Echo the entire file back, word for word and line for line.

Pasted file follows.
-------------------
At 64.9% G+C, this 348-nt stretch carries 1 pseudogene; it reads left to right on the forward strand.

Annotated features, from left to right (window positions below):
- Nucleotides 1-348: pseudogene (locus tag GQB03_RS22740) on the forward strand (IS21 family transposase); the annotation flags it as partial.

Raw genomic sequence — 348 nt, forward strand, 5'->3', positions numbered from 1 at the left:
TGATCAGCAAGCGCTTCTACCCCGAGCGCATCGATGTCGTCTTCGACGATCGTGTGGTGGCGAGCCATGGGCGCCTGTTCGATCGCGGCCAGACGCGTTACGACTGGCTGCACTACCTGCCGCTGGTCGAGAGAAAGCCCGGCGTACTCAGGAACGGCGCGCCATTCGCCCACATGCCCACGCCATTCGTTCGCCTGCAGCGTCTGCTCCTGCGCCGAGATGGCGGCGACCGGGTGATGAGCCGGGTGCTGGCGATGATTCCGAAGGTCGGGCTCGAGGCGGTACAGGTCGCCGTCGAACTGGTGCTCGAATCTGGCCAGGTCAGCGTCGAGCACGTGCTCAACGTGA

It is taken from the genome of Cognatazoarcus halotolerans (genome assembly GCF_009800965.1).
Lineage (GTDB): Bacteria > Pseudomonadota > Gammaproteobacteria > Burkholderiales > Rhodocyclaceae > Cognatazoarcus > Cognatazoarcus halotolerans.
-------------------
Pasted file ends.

At 64.9% G+C, this 348-nt stretch carries 1 pseudogene; it reads left to right on the forward strand.

Annotated features, from left to right (window positions below):
- Nucleotides 1-348: pseudogene (locus tag GQB03_RS22740) on the forward strand (IS21 family transposase); the annotation flags it as partial.

Raw genomic sequence — 348 nt, forward strand, 5'->3', positions numbered from 1 at the left:
TGATCAGCAAGCGCTTCTACCCCGAGCGCATCGATGTCGTCTTCGACGATCGTGTGGTGGCGAGCCATGGGCGCCTGTTCGATCGCGGCCAGACGCGTTACGACTGGCTGCACTACCTGCCGCTGGTCGAGAGAAAGCCCGGCGTACTCAGGAACGGCGCGCCATTCGCCCACATGCCCACGCCATTCGTTCGCCTGCAGCGTCTGCTCCTGCGCCGAGATGGCGGCGACCGGGTGATGAGCCGGGTGCTGGCGATGATTCCGAAGGTCGGGCTCGAGGCGGTACAGGTCGCCGTCGAACTGGTGCTCGAATCTGGCCAGGTCAGCGTCGAGCACGTGCTCAACGTGA

It is taken from the genome of Cognatazoarcus halotolerans (genome assembly GCF_009800965.1).
Lineage (GTDB): Bacteria > Pseudomonadota > Gammaproteobacteria > Burkholderiales > Rhodocyclaceae > Cognatazoarcus > Cognatazoarcus halotolerans.